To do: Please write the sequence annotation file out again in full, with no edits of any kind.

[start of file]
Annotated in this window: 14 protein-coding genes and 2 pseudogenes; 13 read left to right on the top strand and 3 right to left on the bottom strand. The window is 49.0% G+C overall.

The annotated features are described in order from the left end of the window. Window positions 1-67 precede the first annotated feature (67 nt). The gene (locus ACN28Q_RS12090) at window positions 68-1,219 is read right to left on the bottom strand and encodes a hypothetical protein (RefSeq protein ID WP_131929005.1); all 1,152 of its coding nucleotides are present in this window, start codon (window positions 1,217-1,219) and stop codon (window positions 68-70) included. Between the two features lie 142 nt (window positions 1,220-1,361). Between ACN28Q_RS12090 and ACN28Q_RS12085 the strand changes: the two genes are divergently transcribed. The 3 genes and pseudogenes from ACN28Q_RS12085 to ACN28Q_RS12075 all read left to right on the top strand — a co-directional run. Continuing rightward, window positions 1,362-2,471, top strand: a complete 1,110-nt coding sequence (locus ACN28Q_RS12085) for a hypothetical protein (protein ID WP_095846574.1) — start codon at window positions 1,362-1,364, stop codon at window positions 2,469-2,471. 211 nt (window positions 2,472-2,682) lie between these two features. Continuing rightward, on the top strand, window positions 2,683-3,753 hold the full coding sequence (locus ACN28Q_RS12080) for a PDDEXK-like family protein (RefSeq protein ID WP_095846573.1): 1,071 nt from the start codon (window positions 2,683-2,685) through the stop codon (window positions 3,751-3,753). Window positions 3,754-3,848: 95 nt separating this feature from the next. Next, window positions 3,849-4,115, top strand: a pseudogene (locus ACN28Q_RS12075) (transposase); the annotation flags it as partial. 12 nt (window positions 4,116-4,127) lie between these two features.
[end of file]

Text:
Annotated in this window: 14 protein-coding genes and 2 pseudogenes; 13 read left to right on the top strand and 3 right to left on the bottom strand. The window is 49.0% G+C overall.

The annotated features are described in order from the left end of the window. Window positions 1-67 precede the first annotated feature (67 nt). The gene (locus ACN28Q_RS12090) at window positions 68-1,219 is read right to left on the bottom strand and encodes a hypothetical protein (RefSeq protein ID WP_131929005.1); all 1,152 of its coding nucleotides are present in this window, start codon (window positions 1,217-1,219) and stop codon (window positions 68-70) included. Between the two features lie 142 nt (window positions 1,220-1,361). Between ACN28Q_RS12090 and ACN28Q_RS12085 the strand changes: the two genes are divergently transcribed. The 3 genes and pseudogenes from ACN28Q_RS12085 to ACN28Q_RS12075 all read left to right on the top strand — a co-directional run. Continuing rightward, window positions 1,362-2,471, top strand: a complete 1,110-nt coding sequence (locus ACN28Q_RS12085) for a hypothetical protein (protein ID WP_095846574.1) — start codon at window positions 1,362-1,364, stop codon at window positions 2,469-2,471. 211 nt (window positions 2,472-2,682) lie between these two features. Continuing rightward, on the top strand, window positions 2,683-3,753 hold the full coding sequence (locus ACN28Q_RS12080) for a PDDEXK-like family protein (RefSeq protein ID WP_095846573.1): 1,071 nt from the start codon (window positions 2,683-2,685) through the stop codon (window positions 3,751-3,753). Window positions 3,754-3,848: 95 nt separating this feature from the next. Next, window positions 3,849-4,115, top strand: a pseudogene (locus ACN28Q_RS12075) (transposase); the annotation flags it as partial. 12 nt (window positions 4,116-4,127) lie between these two features.